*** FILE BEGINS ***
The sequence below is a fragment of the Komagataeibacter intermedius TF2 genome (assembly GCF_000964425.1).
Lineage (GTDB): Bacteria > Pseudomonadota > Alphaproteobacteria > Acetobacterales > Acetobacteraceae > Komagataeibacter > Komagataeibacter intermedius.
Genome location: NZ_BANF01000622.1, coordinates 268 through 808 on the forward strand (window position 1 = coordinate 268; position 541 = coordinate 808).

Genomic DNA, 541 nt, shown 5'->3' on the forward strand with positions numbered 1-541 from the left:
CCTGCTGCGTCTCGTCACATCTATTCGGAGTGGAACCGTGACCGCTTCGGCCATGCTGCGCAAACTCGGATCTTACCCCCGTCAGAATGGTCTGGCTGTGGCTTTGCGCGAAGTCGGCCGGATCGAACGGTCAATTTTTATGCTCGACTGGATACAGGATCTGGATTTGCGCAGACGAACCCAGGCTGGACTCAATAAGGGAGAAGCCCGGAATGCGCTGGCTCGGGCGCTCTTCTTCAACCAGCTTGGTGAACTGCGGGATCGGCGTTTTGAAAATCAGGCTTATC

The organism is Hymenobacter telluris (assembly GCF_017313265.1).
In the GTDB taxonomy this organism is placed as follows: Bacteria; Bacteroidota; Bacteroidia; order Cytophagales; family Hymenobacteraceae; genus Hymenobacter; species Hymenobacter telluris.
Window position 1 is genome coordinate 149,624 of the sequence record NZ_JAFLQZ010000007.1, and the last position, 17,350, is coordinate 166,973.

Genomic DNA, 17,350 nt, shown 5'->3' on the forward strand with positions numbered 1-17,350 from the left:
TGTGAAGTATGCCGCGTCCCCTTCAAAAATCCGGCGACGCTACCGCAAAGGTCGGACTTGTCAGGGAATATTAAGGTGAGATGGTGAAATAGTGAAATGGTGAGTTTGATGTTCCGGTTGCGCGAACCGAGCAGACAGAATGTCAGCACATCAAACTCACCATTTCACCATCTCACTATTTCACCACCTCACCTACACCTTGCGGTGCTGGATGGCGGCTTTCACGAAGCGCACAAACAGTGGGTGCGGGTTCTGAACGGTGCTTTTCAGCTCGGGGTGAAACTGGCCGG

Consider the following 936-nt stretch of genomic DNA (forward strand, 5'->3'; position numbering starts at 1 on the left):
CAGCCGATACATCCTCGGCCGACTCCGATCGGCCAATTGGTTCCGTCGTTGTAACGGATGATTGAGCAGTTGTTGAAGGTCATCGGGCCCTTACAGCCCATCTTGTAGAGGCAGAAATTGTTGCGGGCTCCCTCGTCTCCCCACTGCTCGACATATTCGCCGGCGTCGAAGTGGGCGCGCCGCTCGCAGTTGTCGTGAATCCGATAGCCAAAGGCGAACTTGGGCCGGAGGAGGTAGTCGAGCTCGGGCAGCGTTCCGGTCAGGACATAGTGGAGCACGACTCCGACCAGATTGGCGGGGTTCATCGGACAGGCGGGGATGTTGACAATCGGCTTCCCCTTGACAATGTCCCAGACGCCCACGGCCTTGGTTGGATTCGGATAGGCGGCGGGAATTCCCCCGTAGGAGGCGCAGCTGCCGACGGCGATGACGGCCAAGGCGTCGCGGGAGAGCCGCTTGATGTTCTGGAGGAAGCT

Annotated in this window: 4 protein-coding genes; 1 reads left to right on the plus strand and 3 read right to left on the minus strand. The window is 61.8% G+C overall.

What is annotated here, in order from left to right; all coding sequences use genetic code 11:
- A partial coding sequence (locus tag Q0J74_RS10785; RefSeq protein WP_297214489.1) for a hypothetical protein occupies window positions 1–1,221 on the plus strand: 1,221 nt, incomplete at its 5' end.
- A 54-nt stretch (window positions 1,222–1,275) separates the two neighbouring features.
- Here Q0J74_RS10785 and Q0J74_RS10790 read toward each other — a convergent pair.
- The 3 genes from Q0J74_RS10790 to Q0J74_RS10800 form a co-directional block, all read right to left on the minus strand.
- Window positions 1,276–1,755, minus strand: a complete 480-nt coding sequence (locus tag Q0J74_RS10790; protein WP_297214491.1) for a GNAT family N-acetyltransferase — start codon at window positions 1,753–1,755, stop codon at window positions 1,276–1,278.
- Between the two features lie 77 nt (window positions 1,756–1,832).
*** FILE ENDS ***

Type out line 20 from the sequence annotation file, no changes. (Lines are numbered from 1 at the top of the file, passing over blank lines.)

- Between the two features lie 77 nt (window positions 1,756–1,832).